America In Bloom Spreads The Word About The Benefits Of Plants [Opinion]

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2013 Charlie HallThe 2013 America in Bloom (AIB) symposium’s theme was Create The Magic, appropriately named given we met in Orlando last September 19-21. Mr. Walt Disney himself would have been proud of the magic of those three days.

America in Bloom encourages the use of flowers, plants, trees and other environmental and lifestyle enhancements through education and helping communties improve their appeal.

Flowers, shrubs and trees beautify and help draw customers to shopping districts and reduce shopper stress while they are there. They boost apartment and commercial building occupancy rates, increase revenue from tourism, create local jobs (from various landscape-related services) and increase residential and commercial property values. Plants even reduce the costs of street repairs from the reduced temperatures resulting from shaded roadways and sidewalks.

And our industry certainly benefits. One grower says it saw an 8 percent increase in plant sales to cities that are participating in America in Bloom.

Yet the plethora of benefits provided by flowers is not common knowledge or ingrained in modern-day American culture. Humans have difficulty seeing flowers or plants, much less connecting plants to tangible benefits — a phenomenon called plant blindness. For most people, flowers and other plants are a part of the subconscious, perceived as backdrop, not the main actors in the playing out of our everyday lives.

America In Bloom Helps

Founded in 2001, America in Bloom is modeled after proven European and Canadian programs and offers a national awards program for cities, towns, townships, college and university campuses, business districts, military installations and identified sections of large cities.

The AIB program provides a framework for improving the overall quality of life of community citizens all across the country. It is the only program of its kind that provides on-site, one-on-one mentoring and coaching by a team of expert judges who provide a detailed, written evaluation. Since our founding, nearly 200 cities in 40 states have participated.

Getting back to this year’s symposium, this is one of my favorite meetings to attend because we are able to see the impact of AIB directly. Folks fly in from all across the nation to celebrate the collective achievements of this vital program and I can tell you firsthand that the civic pride and sheer joy is written all over the faces of those who attend.

Seeing that changes you. You could be the biggest cynic known to man and you will come away from this meeting warm-hearted, knowing that the quality of life is being enhanced in every single participating AIB community.

How Plants Enhance Quality Of Life

Please don’t undervalue how important it is to improve quality of life. I don’t care who you are or what demographic segment you belong to, everyone is interested in enhancing his or her quality of life. It just so happens that beautification efforts do this through health/well-being enhancements, ecosystems services benefits (also referred to as environmental amenities) and economic paybacks.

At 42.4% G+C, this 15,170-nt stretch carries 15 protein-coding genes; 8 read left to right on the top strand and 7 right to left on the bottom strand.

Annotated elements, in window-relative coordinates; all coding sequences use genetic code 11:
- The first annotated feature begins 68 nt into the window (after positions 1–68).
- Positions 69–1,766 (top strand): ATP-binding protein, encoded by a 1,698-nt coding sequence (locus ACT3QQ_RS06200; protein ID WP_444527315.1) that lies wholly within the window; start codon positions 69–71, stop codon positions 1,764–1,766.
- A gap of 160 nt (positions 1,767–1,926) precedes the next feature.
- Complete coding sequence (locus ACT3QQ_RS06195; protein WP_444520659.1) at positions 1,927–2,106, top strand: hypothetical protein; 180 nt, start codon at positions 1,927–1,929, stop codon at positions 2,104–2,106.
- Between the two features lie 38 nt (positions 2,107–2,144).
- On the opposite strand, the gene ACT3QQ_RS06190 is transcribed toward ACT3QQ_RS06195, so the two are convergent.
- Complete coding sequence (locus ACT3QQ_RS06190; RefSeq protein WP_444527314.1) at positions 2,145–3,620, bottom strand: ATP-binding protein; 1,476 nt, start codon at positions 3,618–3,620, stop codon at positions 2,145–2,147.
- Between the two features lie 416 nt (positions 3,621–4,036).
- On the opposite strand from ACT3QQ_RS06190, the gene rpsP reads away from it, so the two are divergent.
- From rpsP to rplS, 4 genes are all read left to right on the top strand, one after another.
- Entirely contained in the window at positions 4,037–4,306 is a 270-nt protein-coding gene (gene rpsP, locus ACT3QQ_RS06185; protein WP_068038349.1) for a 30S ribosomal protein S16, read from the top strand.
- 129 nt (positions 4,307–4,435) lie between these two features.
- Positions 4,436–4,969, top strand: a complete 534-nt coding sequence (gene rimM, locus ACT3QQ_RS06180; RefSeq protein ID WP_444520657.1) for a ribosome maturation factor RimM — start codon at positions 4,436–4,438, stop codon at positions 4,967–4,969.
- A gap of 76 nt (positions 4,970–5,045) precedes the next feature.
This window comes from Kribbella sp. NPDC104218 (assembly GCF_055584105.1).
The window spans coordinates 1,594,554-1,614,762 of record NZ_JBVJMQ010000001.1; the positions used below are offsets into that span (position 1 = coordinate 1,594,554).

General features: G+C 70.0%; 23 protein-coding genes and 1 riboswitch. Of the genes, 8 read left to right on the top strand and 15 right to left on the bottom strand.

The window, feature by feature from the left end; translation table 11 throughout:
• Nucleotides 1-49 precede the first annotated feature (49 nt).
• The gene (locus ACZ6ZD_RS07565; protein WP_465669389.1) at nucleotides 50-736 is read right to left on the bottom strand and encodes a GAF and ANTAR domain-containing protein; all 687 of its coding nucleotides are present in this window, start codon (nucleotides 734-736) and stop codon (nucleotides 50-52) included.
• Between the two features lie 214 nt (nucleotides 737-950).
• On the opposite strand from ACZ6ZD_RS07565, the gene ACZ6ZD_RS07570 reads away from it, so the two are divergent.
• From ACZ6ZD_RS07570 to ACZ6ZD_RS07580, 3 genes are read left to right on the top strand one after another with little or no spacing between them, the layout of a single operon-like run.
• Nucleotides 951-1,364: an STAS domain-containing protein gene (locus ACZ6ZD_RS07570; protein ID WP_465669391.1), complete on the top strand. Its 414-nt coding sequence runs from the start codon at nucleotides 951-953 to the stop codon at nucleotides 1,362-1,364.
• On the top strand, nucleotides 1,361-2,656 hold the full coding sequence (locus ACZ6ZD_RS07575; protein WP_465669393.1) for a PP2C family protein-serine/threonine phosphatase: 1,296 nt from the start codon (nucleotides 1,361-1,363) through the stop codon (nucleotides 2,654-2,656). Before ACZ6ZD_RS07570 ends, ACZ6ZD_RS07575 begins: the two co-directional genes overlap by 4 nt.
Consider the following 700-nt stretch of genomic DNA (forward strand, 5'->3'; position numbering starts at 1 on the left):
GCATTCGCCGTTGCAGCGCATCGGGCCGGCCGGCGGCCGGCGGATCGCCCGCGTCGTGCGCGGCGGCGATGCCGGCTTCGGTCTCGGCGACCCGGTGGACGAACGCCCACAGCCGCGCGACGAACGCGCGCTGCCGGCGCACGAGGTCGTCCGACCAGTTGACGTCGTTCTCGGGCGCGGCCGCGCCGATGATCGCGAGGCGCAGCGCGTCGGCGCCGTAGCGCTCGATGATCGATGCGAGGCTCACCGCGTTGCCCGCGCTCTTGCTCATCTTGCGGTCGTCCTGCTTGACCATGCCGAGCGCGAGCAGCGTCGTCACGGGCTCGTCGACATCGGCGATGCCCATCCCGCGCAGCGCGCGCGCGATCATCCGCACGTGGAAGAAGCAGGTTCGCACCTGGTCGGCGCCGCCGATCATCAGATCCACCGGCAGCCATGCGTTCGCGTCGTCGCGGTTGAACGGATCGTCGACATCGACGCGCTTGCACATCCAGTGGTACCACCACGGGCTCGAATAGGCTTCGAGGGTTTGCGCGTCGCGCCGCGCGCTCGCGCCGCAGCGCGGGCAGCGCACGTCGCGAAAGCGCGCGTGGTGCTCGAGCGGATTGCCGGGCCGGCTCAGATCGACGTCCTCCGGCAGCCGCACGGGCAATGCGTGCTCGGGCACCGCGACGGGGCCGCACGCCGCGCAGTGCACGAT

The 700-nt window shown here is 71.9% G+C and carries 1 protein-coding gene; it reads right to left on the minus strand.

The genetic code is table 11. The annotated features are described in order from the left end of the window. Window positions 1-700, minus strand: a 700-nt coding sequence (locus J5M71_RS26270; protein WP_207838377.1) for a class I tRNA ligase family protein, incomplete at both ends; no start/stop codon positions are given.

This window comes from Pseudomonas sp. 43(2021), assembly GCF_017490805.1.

While the list of environmental amenities is quite exhaustive, it is impressive to consider a mere subset of them. Beautification through gardening:

■ Sequesters carbon
■ Generates oxygen
■ Attracts wildlife
■ Enhances biodiversity
■ Offsets heat islands
■ Reduces air, noise and glare pollution
■ Mitigates soil erosion and storm water runoff
■ Minimizes wind damage
■ Reduces energy use
■ Boosts the economy

Plants Improve Human Health And Well-Being

While these economic and environmental benefits may not come as much of a surprise, the health benefits might. Peer-reviewed research has documented a person’s ability to concentrate in his or her work environment is enhanced by the presence of plants and flowers. Children learn faster and are less distracted in flower and plant-filled environs. Flowers have even been documented to reduce stress levels and hypertension and ease the effects of attention deficit disorder.

All industry firms need to emphasize these types of messages in the marketing efforts of their individual companies. Since previous efforts on the part of the industry to provide a united voice through a generic advertising campaign (e.g. Got Milk) have been met with less than enthusiastic response, America in Bloom is the best alternative we have right now to propagate the quality of life value proposition.

There is an old adage that says: “If you always do what you’ve always done, you’ll always get what you’ve always gotten.” The past few years caused our industry to do some things differently than we had been doing previously. We’re doing more with fewer people and in some cases, fewer resources. But as we move into the future, even more aggressive marketing will be needed to ensure that we are considered as necessities in our consumers’ lives and not mere luxuries.

Now we must continue to make those strategic marketing investments both as individual firms and through industry-wide efforts like America in Bloom.

Charlie Hall (charliehall@tamu.edu) is a professor and Ellison Chair in International Floriculture at Texas A&M University.

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